Biden moves to extend key parts of COVID-19 relief bills with American Families Plan
The legislation is an effort to build on the American Rescue Plan
President Biden is expected to announce the American Families Plan during his first joint address to Congress on Wednesday, framing it as a complement to earlier massive investments during the COVID-19 era. But critics will likely seize on the plan as an attempt to extend major parts of the earlier relief packages.
The legislation is an effort to build on the American Rescue Plan, which was the $1.9 trillion behemoth passed in March. Republicans were opposed to the earlier plan because they argued that only 9% of the funds went to actual COVID-19 relief.
Larry Kudlow, the former Trump economic adviser and FOX Business host, said Tuesday that rumors of Biden’s tax plan have galvanized the Democrats' socialist wing of the party.
"This is redistribution, assault on investment and it makes left-wing ideology – I will say [Rep. Alexandria Ocasio-Cortez] is correct: the progressive left won Biden’s heart, absolutely," he said.
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The Biden administration insists that the new plan is urgently needed to provide more Americans the opportunity to succeed, assist struggling families and provide the U.S. a competitive edge in the future against rivals like China.
The plan calls for at least four years of free, public education for every child, and a universal "high-quality preschool" to all children between the ages of 3 and 4, a senior administration official said.
Two years of free community college will be available to all Americans.
The price tag for the universal pre-school is about $200 billion. The free community college will cost taxpayers about $109 billion, the administration said. Dreamers will also qualify for free education at community colleges and have access to Pell Grants, which will also be increased by $1,400.
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The legislation will offer new funding for historically black colleges and bring a renewed focus on teacher training in the U.S.
The administration said the focus of the American Jobs Plan is on the country’s physical infrastructure and the creation of millions of jobs; the American Families Plan will invest in young Americans and help families cover basic expenses.
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The plan will ensure that qualifying families do not spend more than 7% of their income on child care, and will provide nutrition assistance to reduce childhood hunger, the administration said. Lack of child care costs the U.S. economy about $57 billion each year in earnings, according to the administration.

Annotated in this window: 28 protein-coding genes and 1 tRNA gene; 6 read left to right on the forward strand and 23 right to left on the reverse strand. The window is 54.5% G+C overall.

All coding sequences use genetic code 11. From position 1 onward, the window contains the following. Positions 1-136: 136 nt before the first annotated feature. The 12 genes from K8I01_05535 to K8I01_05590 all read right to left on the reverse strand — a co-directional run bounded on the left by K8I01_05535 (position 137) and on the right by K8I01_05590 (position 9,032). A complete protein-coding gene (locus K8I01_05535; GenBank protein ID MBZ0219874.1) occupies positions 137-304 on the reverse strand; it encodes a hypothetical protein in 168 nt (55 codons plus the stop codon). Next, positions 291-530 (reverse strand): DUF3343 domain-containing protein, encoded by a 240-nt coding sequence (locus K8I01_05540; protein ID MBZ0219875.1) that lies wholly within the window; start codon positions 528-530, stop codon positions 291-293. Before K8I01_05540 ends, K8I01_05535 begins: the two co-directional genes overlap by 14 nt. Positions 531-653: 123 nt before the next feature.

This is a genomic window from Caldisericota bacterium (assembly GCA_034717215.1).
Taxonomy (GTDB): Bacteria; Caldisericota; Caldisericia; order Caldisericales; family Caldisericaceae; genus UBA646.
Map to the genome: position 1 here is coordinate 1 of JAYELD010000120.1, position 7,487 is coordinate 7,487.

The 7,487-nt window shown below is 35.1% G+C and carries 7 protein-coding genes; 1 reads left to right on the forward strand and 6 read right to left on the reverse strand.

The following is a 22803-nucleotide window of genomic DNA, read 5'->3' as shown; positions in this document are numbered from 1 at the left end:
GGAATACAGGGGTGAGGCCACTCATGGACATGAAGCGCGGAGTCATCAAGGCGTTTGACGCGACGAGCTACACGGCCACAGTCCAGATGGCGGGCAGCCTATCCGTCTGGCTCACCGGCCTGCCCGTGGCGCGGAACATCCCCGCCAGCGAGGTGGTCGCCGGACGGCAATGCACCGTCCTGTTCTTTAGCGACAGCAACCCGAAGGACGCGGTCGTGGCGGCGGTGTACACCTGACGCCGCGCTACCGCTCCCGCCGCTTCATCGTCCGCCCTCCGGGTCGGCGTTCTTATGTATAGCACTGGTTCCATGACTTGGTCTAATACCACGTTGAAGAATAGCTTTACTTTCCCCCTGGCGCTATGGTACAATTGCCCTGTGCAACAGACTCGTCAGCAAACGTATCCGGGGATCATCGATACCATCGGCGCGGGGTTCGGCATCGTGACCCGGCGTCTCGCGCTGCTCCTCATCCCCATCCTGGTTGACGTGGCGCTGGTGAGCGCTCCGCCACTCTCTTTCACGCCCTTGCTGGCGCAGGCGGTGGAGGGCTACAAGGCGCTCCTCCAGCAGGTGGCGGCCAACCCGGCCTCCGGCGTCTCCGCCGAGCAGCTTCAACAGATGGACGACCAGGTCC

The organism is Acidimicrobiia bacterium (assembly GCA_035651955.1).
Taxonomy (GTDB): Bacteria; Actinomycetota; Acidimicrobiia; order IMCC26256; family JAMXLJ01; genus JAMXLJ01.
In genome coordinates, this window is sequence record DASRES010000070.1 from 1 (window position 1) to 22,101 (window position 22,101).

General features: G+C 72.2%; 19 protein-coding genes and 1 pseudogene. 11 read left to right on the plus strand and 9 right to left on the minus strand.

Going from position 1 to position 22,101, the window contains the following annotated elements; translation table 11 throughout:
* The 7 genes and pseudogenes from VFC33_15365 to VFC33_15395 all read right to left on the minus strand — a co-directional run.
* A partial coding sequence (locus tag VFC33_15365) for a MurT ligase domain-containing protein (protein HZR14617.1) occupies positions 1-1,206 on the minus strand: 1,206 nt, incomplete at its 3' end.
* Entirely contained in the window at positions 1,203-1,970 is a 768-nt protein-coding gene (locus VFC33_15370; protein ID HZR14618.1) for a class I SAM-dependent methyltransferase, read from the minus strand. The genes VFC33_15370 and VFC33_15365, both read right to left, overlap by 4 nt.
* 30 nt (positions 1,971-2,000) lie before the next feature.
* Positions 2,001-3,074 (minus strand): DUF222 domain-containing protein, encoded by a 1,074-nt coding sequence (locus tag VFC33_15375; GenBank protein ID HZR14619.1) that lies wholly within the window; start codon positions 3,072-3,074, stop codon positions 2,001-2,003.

Some of these families will benefit from additional tax cuts in the form of child tax credits, earned income tax credits and child and dependent care tax credits. The credits are already found in the American Rescue Plan and would be expanded under the new bill. The legislation would also establish a national paid-leave program.
The administration said that these credits have proven effective in improving academic performance for students.
The plan – which includes $1.8 trillion in investments and credits that span over 10 years – aims to expand health insurance tax credits in the American Rescue Plan. It hopes to enable about four million Americans to obtain health coverage, the administration said.
The Wall Street Journal reported that the president resisted pressure from Democrats to "make permanent the COVID-19 relief law’s temporary child tax credit expansion to $3,000 a child and $3,600 for those under age 6. Instead, he would extend that break through 2025."
Biden is also expected to announce new measures to make sure the richest Americans "pay the taxes that they owe while also ensuring that no one making less than $400,000 per year will see their taxes go up," the official said.
The Associated Press reported that "the White House has portrayed its plan as a Robin Hood-style effort to tax the rich in order to spend on benefits for the middle class."
The administration said the legislation could be paid in full within 15 years.
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The top income tax bracket for those households earning beyond $400,000 will revert to 39.6%. That had been the top rate before the 2017 GOP tax overhaul approved by Donald Trump that brought the percentage down to 37%.
"What you’ll hear the president explain tomorrow night is if people have other ideas about how to finance these critical investments, he is open to hearing them," the official said.
The administration pointed to a recent study that showed the country’s top 1% failed to report 20% of their income. Biden hopes to increase investment in the IRS and require financial institutions to report "account flows" as they would regular wages. Biden also aims to end loopholes that benefit the country’s wealthiest, including the tax rate on capital gains.
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The administration said the top 0.3% will pay 39.6% on all income.